Calle Ocho is a chance for you to rep your country. Says Lopez, “Don’t be too uppity where you don’t bring your own flag. Bring it! It’s cool! You’ll see people from Jamaica, Trinidad, Colombia. There’s nothing like walking past a bunch of Doral girls with Colombian flags on their backs. It’s like a pack of Sofia Vergaras.”
How many Calle Ochos has Power 96 radio personality Lucy Lopez been to?
“So many,” the Hialeah native says. “The first one I went to with my cousins, Manny, Danny and Eli. We parked so far away and walked for so long to get there. But when we finally got there, it’s like, it didn’t matter who you were, you automatically fit in. It didn’t matter what you were wearing, you were fine.”
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Lopez has proven herself to be one of Miami’s most authentic voices since she snagged a job at Power 96 in 2001. She landed her spot on air after calling in to defend Hialeah when a pair of DJs started trash talking her home town. “They loved my Hialeah accent, which I didn’t know I had at the time,” says Lopez, who you can catch on Power 96’s Morning Show.
When it comes to Miami’s most infamous street party, the annual throw down that welcomes around one million revelers on Eighth Street between 12th and 27th Avenues, Lopez is not here for your complaining. No one gets to sit on the sidelines for Little Havana’s celebration, says Lopez. Just read on and she will tell you how to master the art of Calle Ocho.
1. Bring your flag!
2. Support local
Thanks to Calle Ocho, Little Havana’s local vendors and residents get to cash in on the incredible inconvenience of having one million people wandering past their front porches. Says Lopez, “Don’t Uber! I would never Uber to Calle Ocho because I am stealing from the little old lady who charges you $20 to park on her lawn.”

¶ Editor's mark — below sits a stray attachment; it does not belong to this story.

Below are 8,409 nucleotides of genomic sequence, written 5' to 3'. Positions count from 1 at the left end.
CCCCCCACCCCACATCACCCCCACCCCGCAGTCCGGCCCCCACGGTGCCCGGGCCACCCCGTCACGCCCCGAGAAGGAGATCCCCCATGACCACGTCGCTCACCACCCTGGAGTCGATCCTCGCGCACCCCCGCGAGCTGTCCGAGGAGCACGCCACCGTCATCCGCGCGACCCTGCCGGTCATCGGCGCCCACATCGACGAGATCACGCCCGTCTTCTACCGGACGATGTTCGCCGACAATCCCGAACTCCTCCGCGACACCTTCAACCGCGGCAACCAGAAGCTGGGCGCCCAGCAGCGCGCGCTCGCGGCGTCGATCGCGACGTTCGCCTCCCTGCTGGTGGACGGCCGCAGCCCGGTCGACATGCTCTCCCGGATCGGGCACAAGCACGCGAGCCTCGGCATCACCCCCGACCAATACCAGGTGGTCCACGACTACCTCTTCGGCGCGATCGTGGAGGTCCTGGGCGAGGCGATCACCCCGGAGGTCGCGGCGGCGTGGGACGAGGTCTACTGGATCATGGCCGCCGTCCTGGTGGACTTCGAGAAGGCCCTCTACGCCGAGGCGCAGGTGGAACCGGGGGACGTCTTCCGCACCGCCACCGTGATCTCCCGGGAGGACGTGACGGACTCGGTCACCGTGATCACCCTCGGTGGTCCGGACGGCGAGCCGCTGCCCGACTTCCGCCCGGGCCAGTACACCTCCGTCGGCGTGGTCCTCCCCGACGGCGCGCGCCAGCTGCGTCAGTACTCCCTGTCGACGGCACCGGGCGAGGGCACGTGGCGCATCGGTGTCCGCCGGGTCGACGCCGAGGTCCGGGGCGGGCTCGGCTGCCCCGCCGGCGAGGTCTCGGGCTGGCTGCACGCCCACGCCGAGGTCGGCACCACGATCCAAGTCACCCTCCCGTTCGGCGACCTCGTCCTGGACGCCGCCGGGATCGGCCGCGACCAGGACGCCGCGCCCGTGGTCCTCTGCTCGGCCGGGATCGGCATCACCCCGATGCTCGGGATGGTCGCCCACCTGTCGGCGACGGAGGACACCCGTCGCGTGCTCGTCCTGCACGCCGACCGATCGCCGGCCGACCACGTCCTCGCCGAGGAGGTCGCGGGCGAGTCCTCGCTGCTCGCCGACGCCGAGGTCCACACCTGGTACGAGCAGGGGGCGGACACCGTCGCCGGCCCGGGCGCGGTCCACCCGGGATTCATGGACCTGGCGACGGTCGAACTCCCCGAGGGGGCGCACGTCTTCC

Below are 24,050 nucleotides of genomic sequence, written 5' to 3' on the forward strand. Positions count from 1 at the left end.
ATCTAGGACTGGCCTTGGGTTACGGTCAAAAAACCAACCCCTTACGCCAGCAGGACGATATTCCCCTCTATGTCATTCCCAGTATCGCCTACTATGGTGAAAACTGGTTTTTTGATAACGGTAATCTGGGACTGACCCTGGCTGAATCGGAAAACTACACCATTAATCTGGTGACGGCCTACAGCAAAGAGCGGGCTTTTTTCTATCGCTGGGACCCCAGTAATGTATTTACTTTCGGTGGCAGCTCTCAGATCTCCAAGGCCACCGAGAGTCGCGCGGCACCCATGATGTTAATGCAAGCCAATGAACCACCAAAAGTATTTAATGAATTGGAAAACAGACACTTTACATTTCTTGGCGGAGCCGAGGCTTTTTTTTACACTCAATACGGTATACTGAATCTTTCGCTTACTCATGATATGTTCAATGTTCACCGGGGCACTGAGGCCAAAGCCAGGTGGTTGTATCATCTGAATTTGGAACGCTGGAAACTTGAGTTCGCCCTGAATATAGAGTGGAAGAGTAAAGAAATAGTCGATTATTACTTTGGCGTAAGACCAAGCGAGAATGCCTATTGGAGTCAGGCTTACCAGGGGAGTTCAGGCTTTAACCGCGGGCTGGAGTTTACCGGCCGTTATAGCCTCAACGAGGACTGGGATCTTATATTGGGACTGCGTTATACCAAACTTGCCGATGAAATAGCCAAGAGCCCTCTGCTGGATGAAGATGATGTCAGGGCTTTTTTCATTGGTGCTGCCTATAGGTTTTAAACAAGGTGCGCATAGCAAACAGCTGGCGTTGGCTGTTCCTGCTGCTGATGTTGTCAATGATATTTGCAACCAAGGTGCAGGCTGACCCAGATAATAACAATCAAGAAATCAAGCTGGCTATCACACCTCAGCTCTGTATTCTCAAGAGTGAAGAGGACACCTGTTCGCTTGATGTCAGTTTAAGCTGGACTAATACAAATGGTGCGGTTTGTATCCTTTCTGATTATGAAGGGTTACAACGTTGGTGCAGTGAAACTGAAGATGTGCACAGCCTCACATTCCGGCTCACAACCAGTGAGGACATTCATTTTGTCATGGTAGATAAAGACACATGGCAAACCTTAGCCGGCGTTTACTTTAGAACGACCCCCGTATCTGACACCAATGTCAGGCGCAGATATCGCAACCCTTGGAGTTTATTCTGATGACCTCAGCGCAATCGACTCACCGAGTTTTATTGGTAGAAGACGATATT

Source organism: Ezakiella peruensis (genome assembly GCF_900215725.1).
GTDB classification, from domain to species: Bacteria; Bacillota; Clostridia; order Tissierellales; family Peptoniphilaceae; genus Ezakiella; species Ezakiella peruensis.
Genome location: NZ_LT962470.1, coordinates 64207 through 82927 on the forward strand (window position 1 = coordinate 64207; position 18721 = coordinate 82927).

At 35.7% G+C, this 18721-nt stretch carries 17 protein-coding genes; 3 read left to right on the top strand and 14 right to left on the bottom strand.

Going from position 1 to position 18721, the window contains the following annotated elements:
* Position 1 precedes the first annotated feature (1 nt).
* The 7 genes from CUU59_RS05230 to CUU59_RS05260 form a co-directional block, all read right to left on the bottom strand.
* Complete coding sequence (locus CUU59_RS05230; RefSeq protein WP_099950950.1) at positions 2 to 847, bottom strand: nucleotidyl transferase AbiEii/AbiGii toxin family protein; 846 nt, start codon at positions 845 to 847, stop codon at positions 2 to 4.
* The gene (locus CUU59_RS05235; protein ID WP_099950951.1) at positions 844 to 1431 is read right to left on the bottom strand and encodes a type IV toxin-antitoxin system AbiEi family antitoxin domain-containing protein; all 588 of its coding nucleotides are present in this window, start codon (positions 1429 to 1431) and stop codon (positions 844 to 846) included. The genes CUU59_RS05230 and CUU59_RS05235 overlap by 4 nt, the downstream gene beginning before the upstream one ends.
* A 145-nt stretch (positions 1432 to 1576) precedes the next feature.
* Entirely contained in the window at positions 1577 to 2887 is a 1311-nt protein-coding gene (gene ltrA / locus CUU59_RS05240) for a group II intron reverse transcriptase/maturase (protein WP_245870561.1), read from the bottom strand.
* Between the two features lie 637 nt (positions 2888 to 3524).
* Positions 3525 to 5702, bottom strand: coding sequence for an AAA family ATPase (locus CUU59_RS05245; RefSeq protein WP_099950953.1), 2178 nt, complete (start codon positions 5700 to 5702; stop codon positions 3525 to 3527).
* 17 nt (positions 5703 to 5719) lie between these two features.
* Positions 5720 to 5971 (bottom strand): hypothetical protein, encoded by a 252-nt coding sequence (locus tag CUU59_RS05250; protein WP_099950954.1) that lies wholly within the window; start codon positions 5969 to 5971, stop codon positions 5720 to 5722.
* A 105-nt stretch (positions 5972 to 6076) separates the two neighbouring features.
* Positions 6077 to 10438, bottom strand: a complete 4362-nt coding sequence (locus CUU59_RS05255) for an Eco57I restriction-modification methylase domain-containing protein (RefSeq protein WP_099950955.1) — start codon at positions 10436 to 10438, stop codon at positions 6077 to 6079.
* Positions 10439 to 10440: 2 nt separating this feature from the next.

Also, Lopez says not to fear the unlicensed vendors that sneak in to sell their wares to the crowds. “If a little old lady wants to sell you a tamal, buy it. I bet you they live a block away from where you are. Take a chance. Eat it! Nothing is going to happen to you.”
3. Take all the photos
Everyone at Calle Ocho is looking to have a good time, explains Lopez. “It’s one of those moments where everybody is cool with you taking a picture of them. Some of the best photos I have are with random people on Calle Ocho.”
4. Stalk some celebs
With the streets jam packed with people, you are likely to run into a celebrity or two. “Check for celebrities and stalk them and find them,” advises Lopez. “They are probably going to take photos with you. Last year I was following a bunch of fashion bloggers and I ran into them. And then we ran into a Snapchat star.”
5. Footwear is important
Obviously you want to be comfortable at Calle Ocho. So don’t hit the street like you are going to the club. “Go in sneakers, but bring your chancletas (sandals) in your bag,” Lopez recommends. “Leave at 6 p.m. You are going to have to get to your car – don’t stay till the very end! – and pass all the catcalling. That’s when you pull out your chancletas.”
Everyone in Miami knows that a chancleta is a great weapon.
IF YOU GO:
What: Calle Ocho Street Festival
When: 10 a.m.-7 p.m. Sunday
Where: SW Eighth Street between 12th and 27th Avenues, Miami
Info at carnavalmiami.com